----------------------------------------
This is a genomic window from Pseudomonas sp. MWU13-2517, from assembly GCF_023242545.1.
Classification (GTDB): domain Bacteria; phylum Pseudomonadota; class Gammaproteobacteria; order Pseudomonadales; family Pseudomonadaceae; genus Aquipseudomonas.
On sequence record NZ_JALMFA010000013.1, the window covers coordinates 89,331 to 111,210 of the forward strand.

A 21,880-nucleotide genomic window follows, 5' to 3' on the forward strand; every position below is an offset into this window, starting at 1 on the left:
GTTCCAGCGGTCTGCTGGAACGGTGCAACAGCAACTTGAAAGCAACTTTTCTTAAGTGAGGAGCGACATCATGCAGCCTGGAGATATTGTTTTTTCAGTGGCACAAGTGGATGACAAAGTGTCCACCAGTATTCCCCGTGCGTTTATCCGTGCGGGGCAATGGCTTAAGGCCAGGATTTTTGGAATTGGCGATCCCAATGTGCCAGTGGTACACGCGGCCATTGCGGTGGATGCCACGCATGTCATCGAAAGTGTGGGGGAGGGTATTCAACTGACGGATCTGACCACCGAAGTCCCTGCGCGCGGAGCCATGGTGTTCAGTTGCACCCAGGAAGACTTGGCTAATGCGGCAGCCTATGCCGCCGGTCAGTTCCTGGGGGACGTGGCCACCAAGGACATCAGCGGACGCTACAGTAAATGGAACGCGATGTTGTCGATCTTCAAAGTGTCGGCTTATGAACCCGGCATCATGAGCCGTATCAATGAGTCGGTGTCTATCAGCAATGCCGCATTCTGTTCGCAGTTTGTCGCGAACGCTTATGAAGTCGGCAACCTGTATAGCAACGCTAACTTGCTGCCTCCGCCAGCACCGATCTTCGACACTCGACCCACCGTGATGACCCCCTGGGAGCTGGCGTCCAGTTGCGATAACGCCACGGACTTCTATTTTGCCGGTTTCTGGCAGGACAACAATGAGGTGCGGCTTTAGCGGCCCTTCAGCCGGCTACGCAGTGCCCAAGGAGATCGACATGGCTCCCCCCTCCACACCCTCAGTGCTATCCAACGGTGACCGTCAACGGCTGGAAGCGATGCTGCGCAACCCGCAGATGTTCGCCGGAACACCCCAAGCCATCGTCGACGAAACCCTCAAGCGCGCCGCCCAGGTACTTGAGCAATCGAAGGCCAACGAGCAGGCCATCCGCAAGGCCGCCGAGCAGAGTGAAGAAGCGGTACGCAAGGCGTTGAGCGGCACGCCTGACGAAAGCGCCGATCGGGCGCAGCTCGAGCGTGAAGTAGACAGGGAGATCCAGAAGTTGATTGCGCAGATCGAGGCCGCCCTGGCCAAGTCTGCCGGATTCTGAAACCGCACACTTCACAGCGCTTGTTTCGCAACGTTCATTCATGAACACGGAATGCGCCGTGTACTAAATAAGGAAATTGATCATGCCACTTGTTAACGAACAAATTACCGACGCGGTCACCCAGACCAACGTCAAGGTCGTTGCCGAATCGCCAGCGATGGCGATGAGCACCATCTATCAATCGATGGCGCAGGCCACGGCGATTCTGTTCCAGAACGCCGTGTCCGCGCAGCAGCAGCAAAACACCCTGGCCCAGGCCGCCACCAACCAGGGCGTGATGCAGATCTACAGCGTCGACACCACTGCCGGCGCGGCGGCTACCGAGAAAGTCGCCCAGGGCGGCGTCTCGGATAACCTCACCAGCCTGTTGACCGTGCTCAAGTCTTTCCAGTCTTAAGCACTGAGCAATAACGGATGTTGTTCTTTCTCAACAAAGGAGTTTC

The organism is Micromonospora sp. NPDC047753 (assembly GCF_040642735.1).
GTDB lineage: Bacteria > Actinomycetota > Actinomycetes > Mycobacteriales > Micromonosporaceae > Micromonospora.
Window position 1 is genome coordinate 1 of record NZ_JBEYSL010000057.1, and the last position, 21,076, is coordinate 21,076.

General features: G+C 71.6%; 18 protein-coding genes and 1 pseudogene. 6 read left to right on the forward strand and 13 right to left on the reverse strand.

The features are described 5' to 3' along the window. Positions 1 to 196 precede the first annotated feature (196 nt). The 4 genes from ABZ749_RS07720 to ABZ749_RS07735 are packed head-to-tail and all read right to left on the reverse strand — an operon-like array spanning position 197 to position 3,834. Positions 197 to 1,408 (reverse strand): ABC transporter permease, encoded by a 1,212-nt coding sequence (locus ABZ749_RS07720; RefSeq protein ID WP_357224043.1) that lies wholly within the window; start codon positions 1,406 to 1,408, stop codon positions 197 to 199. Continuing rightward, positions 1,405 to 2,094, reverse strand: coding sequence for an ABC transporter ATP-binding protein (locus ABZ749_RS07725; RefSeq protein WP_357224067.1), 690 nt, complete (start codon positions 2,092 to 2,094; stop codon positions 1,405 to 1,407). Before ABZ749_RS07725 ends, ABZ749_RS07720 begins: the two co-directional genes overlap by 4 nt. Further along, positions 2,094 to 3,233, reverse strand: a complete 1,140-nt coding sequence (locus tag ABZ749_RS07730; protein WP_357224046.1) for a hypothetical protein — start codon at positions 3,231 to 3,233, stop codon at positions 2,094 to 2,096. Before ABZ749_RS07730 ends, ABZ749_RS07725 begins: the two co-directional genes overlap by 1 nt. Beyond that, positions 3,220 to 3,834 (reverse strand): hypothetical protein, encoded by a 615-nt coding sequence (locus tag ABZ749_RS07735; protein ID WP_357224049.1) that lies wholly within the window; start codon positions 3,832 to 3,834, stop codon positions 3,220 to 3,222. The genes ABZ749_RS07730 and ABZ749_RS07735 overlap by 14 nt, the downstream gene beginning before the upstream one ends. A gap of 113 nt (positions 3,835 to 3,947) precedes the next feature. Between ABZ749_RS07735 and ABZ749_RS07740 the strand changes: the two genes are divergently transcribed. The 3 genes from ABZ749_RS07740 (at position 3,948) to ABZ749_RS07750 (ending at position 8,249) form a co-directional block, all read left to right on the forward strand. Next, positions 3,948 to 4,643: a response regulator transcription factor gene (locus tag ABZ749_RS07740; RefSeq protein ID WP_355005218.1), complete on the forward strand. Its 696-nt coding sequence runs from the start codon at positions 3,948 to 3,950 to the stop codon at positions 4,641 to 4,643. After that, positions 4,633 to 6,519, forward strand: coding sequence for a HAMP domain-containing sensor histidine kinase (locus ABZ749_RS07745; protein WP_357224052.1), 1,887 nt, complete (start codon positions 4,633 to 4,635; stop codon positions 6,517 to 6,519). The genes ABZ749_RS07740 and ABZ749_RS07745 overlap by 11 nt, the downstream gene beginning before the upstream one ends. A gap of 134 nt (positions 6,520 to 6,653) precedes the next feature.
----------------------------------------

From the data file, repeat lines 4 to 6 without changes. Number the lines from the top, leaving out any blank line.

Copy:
A 21,880-nucleotide genomic window follows, 5' to 3' on the forward strand; every position below is an offset into this window, starting at 1 on the left:
GTTCCAGCGGTCTGCTGGAACGGTGCAACAGCAACTTGAAAGCAACTTTTCTTAAGTGAGGAGCGACATCATGCAGCCTGGAGATATTGTTTTTTCAGTGGCACAAGTGGATGACAAAGTGTCCACCAGTATTCCCCGTGCGTTTATCCGTGCGGGGCAATGGCTTAAGGCCAGGATTTTTGGAATTGGCGATCCCAATGTGCCAGTGGTACACGCGGCCATTGCGGTGGATGCCACGCATGTCATCGAAAGTGTGGGGGAGGGTATTCAACTGACGGATCTGACCACCGAAGTCCCTGCGCGCGGAGCCATGGTGTTCAGTTGCACCCAGGAAGACTTGGCTAATGCGGCAGCCTATGCCGCCGGTCAGTTCCTGGGGGACGTGGCCACCAAGGACATCAGCGGACGCTACAGTAAATGGAACGCGATGTTGTCGATCTTCAAAGTGTCGGCTTATGAACCCGGCATCATGAGCCGTATCAATGAGTCGGTGTCTATCAGCAATGCCGCATTCTGTTCGCAGTTTGTCGCGAACGCTTATGAAGTCGGCAACCTGTATAGCAACGCTAACTTGCTGCCTCCGCCAGCACCGATCTTCGACACTCGACCCACCGTGATGACCCCCTGGGAGCTGGCGTCCAGTTGCGATAACGCCACGGACTTCTATTTTGCCGGTTTCTGGCAGGACAACAATGAGGTGCGGCTTTAGCGGCCCTTCAGCCGGCTACGCAGTGCCCAAGGAGATCGACATGGCTCCCCCCTCCACACCCTCAGTGCTATCCAACGGTGACCGTCAACGGCTGGAAGCGATGCTGCGCAACCCGCAGATGTTCGCCGGAACACCCCAAGCCATCGTCGACGAAACCCTCAAGCGCGCCGCCCAGGTACTTGAGCAATCGAAGGCCAACGAGCAGGCCATCCGCAAGGCCGCCGAGCAGAGTGAAGAAGCGGTACGCAAGGCGTTGAGCGGCACGCCTGACGAAAGCGCCGATCGGGCGCAGCTCGAGCGTGAAGTAGACAGGGAGATCCAGAAGTTGATTGCGCAGATCGAGGCCGCCCTGGCCAAGTCTGCCGGATTCTGAAACCGCACACTTCACAGCGCTTGTTTCGCAACGTTCATTCATGAACACGGAATGCGCCGTGTACTAAATAAGGAAATTGATCATGCCACTTGTTAACGAACAAATTACCGACGCGGTCACCCAGACCAACGTCAAGGTCGTTGCCGAATCGCCAGCGATGGCGATGAGCACCATCTATCAATCGATGGCGCAGGCCACGGCGATTCTGTTCCAGAACGCCGTGTCCGCGCAGCAGCAGCAAAACACCCTGGCCCAGGCCGCCACCAACCAGGGCGTGATGCAGATCTACAGCGTCGACACCACTGCCGGCGCGGCGGCTACCGAGAAAGTCGCCCAGGGCGGCGTCTCGGATAACCTCACCAGCCTGTTGACCGTGCTCAAGTCTTTCCAGTCTTAAGCACTGAGCAATAACGGATGTTGTTCTTTCTCAACAAAGGAGTTTC

The organism is Micromonospora sp. NPDC047753 (assembly GCF_040642735.1).